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I’m fulfilling something that has been on my wish list for over 20 years… meeting Terry Waite.
Many years ago, as a young Mum, I was eager to find something more substantive to read than Fireman Sam. I borrowed ‘Taken on Trust’ from the library and was riveted by his harrowing story of being a hostage.
Reading about Terry Waite re-ignited my preference for non-fiction and an individual’s personal journey. What stood out to me was his resilience and courage but so did his humanity and his deep faith.
I’m not familiar with the layout of Westminster Abbey and certainly not The Cloisters. Many people who enter are tourists fascinated by the scale of this architecture which commemorates the births, deaths and marriages associated with it. But not me, not on this occasion.
Walking towards my destination, I am suddenly aware that Terry Waite has been a part of my own journey. I say that because the inhumanity that he endured for 5 years mainly in solitary confinement had a lasting impact on me and still today raises many questions, such as:
Why do we put the vulnerable in isolation in our prison system?
Why do we as a society accept it as an inevitability for some?
I’m clutching my copy of his new book ‘Solitude’ where he explores various accounts by those he has met on his travels of being solitary.
Just checked my watch, I’m early, I’m usually early.
Peeking through The Cloisters, there is an immaculate quadrangle where the grass is surprisingly green and a small water feature bubbles away and a fresh breeze bringing a well needed respite to the heat and humidity of London.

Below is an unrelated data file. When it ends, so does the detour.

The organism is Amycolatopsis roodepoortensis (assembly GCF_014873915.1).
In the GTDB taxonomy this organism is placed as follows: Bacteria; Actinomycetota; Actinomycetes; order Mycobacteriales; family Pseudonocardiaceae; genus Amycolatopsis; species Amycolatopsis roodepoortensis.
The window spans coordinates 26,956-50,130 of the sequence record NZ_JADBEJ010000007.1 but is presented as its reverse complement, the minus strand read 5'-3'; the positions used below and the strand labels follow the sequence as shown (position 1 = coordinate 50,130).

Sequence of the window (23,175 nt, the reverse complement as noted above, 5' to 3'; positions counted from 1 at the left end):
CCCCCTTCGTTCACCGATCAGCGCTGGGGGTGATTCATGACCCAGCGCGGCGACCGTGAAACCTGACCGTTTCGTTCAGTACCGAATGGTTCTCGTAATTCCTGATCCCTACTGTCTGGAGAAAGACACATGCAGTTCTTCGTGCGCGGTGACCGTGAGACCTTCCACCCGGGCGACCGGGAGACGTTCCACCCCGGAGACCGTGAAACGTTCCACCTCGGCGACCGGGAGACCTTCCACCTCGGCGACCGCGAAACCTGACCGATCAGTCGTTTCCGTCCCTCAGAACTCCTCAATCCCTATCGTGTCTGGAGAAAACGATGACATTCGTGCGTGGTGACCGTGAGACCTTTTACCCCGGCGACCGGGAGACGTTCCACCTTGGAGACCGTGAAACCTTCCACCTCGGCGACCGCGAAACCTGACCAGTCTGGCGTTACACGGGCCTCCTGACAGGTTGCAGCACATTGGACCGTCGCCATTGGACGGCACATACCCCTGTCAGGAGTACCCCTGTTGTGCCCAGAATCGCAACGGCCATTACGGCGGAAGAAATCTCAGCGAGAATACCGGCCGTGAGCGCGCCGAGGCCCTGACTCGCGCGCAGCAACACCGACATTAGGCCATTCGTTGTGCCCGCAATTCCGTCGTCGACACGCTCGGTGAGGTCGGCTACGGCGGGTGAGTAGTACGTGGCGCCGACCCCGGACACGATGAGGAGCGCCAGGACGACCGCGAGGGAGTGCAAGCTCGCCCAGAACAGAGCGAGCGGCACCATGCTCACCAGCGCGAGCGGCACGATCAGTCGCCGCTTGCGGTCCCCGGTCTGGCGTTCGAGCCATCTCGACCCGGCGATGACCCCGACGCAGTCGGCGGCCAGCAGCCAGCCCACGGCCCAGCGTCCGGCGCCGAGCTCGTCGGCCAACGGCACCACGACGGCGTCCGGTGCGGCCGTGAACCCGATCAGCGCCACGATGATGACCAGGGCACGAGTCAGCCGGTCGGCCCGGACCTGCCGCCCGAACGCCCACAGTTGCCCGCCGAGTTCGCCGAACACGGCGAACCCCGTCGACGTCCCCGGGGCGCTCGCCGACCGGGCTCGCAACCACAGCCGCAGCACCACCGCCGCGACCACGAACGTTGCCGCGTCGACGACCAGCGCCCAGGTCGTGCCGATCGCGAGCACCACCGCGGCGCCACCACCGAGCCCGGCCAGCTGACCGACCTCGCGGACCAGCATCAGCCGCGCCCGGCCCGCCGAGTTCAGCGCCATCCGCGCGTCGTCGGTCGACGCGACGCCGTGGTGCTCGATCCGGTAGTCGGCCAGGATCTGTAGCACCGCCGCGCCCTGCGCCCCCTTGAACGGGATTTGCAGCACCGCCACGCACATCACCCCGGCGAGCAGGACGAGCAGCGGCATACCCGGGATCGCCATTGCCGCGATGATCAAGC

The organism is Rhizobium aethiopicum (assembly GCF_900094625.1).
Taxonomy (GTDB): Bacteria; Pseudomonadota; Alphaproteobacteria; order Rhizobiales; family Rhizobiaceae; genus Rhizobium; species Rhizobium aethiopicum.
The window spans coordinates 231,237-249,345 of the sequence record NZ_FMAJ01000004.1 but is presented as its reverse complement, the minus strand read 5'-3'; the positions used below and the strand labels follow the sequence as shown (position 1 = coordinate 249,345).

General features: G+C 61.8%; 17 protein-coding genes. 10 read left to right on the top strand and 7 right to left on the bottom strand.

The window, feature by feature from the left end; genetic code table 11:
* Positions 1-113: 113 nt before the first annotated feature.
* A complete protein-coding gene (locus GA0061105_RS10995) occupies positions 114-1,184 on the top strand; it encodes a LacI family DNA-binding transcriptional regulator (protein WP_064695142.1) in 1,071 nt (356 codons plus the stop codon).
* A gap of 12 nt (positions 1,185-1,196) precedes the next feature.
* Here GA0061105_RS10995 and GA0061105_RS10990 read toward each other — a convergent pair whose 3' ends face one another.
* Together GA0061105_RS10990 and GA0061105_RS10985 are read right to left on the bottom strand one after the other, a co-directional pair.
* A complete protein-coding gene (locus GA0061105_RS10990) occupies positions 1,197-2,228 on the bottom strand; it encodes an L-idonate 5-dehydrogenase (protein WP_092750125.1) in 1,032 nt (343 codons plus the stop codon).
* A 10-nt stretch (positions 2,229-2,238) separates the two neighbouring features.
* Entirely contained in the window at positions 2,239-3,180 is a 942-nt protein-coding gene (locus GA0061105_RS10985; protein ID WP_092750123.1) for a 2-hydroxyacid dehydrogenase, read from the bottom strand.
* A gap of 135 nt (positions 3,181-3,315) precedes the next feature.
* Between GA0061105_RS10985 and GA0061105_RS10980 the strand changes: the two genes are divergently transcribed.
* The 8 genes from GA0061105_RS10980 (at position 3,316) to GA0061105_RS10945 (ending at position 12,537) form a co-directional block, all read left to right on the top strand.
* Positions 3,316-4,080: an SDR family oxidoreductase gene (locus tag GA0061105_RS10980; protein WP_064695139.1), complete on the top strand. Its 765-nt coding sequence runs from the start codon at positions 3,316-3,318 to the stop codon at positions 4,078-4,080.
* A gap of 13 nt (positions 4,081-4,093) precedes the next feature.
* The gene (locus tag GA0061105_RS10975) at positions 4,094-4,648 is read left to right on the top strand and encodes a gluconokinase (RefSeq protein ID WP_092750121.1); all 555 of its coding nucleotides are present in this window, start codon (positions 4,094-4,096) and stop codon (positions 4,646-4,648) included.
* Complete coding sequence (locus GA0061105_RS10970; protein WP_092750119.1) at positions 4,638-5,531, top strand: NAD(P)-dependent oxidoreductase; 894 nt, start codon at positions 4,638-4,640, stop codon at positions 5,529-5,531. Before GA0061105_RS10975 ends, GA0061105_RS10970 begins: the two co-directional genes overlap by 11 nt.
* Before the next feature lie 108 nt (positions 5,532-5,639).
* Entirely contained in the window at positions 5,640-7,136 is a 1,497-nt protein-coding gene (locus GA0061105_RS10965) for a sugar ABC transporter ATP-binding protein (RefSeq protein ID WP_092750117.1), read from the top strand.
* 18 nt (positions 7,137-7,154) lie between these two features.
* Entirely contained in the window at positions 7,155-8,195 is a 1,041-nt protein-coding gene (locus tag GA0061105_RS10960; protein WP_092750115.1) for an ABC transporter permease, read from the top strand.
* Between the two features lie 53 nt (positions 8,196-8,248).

Even the event organiser’s choice of location spoke to me of hours and hours of quiet contemplation.
Taking our seats, we were reminded that this was the route historically used by monks from their dormitory to the refectory and this site has always been “a place of power” and a “place of faith”. It’s humbling.
“I witnessed those killed before my very eyes”
“When law and order break down, all hell breaks loose”
These were some of the first words Terry Waite said as he stood to address the audience. He was dressed in a simple pale blue shirt, black trousers, cream linen jacket and a blood red tie. At 6’7” Mr Waite’s command presence was even more imposing than the ancient wooden doors framed by the solid stonework behind him.
Taken on Trust
“If someone turns to the Church for help regardless of whether the Church can help them, the Church should help them”.
He was deeply sincere.
He went on to explain his experience immediately before and at the point of being taken hostage in Beirut, January 1987.
He came face to face with hostage takers and knew he was facing the possibility himself of either being killed or captured. Trust between himself and the captors broke down. Being alone, not knowing and the uncertainty brought feelings of anger towards himself and anger towards the captors for breaking their word, having promised safe conduct.
He recounts his own experience of torture, mock execution and hours of interrogation whilst being shackled by his hands and feet to a wall.
With no companionship and extreme isolation, he found a deeper form of solitude and counselled himself to do two things:
“Live each day at a time, as it comes. Live for now”
“Try and take it as an opportunity to take an interior journey, get to know yourself better”
Endeavouring to find inner harmony he began to write in his head.
“Pools of solitude and places of solitude help you to get to know yourself better and in so doing you are able to have a deeper understanding of others”.